Russia destroys own satellite in missile test, draws flak

Published November 17, 2021
The International Space Station (ISS) photographed by Expedition 56 crew members from a Soyuz spacecraft after undocking, October 4, 2018. — Reuters
The International Space Station (ISS) photographed by Expedition 56 crew members from a Soyuz spacecraft after undocking, October 4, 2018. — Reuters

WASHINGTON: The United States denounced Russia on Monday for conducting a “dangerous and irresponsible” missile strike that blew up one of its own satellites, creating a debris cloud that forced the International Space Station’s crew to take evasive action.

Washington wasn’t informed in advance about the test, only the fourth ever to hit a spacecraft from the ground, and will talk to allies about how to respond, said officials.

The move reignites concerns about the growing space arms race, encompassing everything from the development of satellites capable of shunting others out of orbit to laser weapons.

“On November 15, 2021, the Russian Federation recklessly conducted a destructive test of a direct-ascent anti-satellite missile against one of its own satellites,” said Secretary of State Anthony Blinken in a statement.

He added the test had generated over 1,500 pieces of trackable orbital debris and will likely create hundreds of thousands of pieces of smaller orbital debris.

The crew aboard the orbital outpost — currently four Americans, a German and two Russians — had to take shelter in their return ships, the standard “safe haven” alarm procedure in the event of an emergency that might force evacuation.

The station later returned to a “green” alert level, tweeted Russian space agency Roscosmos. But in his strongly-worded remarks, Blinken said the danger was far from over.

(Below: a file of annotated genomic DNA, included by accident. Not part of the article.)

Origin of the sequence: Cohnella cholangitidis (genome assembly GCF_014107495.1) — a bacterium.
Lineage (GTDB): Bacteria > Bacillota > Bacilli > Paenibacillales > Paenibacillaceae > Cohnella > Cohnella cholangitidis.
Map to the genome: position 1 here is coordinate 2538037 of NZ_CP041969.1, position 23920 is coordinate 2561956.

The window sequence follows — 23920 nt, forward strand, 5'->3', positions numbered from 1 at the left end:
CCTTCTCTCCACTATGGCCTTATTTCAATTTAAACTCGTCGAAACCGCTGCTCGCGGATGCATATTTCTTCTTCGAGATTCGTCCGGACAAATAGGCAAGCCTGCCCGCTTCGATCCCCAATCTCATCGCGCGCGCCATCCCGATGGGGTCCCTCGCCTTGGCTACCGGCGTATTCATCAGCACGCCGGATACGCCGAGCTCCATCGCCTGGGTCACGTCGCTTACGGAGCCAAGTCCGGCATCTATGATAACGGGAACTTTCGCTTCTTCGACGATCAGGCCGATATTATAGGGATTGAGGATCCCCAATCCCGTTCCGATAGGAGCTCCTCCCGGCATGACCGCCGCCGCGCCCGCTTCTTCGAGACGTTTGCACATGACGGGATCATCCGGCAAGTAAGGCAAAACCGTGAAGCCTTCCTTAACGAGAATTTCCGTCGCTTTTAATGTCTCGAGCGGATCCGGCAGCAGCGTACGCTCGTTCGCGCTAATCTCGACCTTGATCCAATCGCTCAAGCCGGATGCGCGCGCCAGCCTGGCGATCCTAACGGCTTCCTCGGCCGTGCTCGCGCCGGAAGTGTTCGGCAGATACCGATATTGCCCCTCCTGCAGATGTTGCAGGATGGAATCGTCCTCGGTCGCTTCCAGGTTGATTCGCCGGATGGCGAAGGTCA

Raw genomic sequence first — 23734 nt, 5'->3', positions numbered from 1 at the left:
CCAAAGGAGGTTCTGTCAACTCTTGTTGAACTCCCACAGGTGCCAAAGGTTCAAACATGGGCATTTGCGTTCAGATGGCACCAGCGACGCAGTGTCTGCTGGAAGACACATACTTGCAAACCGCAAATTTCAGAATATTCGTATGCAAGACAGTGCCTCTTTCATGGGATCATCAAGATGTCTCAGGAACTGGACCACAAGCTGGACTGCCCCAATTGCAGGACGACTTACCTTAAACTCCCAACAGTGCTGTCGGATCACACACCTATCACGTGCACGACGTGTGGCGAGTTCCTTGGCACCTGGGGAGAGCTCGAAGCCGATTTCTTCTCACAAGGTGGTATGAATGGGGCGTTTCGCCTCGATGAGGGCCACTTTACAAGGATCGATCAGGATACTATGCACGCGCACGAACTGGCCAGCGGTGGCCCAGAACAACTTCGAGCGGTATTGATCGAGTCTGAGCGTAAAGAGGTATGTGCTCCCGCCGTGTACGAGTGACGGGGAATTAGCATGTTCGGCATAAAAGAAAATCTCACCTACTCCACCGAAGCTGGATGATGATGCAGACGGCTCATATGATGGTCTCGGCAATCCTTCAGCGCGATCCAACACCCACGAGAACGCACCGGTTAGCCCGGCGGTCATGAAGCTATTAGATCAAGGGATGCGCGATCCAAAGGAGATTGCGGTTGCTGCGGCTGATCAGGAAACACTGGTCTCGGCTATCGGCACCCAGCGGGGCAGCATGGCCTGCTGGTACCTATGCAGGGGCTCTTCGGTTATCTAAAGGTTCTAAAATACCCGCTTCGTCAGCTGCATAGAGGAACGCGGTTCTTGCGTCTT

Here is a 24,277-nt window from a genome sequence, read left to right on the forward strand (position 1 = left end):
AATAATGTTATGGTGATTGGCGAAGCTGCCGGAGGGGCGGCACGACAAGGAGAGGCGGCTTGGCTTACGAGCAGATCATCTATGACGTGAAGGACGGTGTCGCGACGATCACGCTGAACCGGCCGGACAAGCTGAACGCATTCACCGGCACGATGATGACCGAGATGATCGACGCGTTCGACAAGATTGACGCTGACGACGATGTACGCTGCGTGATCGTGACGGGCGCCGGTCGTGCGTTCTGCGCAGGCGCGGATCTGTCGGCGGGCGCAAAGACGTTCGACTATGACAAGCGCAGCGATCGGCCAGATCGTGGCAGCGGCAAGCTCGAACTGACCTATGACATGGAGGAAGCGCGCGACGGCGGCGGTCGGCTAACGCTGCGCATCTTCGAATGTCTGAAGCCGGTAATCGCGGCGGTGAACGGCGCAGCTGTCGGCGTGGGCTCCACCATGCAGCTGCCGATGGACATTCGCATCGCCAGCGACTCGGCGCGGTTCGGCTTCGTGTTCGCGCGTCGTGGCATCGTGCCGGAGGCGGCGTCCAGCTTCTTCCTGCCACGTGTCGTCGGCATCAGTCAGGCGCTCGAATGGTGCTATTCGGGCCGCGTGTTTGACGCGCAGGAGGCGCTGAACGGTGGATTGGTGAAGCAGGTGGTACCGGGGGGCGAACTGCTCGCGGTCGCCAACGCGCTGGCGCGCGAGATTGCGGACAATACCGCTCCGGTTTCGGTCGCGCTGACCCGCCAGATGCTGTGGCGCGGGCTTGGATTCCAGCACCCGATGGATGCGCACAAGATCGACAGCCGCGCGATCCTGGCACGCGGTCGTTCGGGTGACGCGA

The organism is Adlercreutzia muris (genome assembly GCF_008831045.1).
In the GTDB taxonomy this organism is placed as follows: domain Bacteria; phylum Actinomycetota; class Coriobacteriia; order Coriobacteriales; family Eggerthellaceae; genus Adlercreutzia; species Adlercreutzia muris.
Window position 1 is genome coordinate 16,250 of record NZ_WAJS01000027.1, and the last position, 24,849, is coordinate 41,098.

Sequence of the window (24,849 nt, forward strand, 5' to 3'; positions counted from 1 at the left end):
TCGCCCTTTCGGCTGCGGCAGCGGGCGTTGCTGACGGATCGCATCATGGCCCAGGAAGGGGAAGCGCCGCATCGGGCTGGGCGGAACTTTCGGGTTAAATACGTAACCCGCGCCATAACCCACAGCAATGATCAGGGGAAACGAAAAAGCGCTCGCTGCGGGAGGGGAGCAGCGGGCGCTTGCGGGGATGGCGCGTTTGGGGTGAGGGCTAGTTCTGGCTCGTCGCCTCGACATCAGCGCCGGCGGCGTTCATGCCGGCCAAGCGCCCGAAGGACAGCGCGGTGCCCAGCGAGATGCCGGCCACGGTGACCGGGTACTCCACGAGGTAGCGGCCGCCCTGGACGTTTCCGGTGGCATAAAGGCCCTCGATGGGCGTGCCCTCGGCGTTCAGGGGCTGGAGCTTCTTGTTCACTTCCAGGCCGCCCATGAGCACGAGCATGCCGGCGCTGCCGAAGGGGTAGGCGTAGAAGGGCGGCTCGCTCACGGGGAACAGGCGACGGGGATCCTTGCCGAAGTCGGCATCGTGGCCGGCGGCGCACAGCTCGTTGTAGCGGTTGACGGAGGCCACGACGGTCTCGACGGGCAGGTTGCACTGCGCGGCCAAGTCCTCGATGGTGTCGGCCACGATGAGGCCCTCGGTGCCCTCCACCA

“The long-lived debris created by this dangerous and irresponsible test will now threaten satellites and other space objects that are vital to all nations’ security, economic, and scientific interests for decades to come,” he said.

“Russia, despite its claims of opposing the weaponization of outer space, is willing to jeopardize the long-term sustainability of outer space and imperil the exploration and use of outer space.” The United States was discussing its response with partners, Blinken added. In a Pentagon briefing, spokesman John Kirby told reporters the US didn’t receive advanced notice, and was closely watching Russian defense capabilities.

The target of the missile was Cosmos 1408, a 1982 Soviet signals intelligence satellite that has been defunct for several decades, according to space industry analysis company Seradata.

Anti-satellite weapons (ASATs) are high-tech missiles possessed by few nations.

India was the last to carry out a test on a target in 2019, creating hundreds of pieces of “space junk” strongly criticised by other powers, including the United States.

The United States shot down a satellite in 2008 in response to China demonstrating a similar knockout in 2007.Nato Secretary General Jens Stoltenberg on Tuesday slammed as “reckless” Russia’s destruction of a satellite that created a debris cloud he said was dangerous to orbiting space stations.

“This has created a lot of debris, which is now a risk to the International Space Station and also to the Chinese space station — so this was a reckless act by Russia,” Stoltenberg told journalists.

Russia’s defence ministry acknowledged destroying one of its satellites during a missile test to bolster its defence capabilities, but denied the move was dangerous. Stoltenberg said it was a concern as it showed Moscow was working on weapons capable of striking critical infrastructure.

“It demonstrates that Russia is now developing new weapon systems that can shoot down satellites, can destroy important space capabilities for basic infrastructure on Earth like communications, like navigation, or like early warning of missile launches,” he said.

France on Tuesday lashed out at “space vandals” who were producing dangerous amounts of debris after Russia admitted to destroying one of its satellites during a missile test.

Published in Dawn, November 17th, 2021

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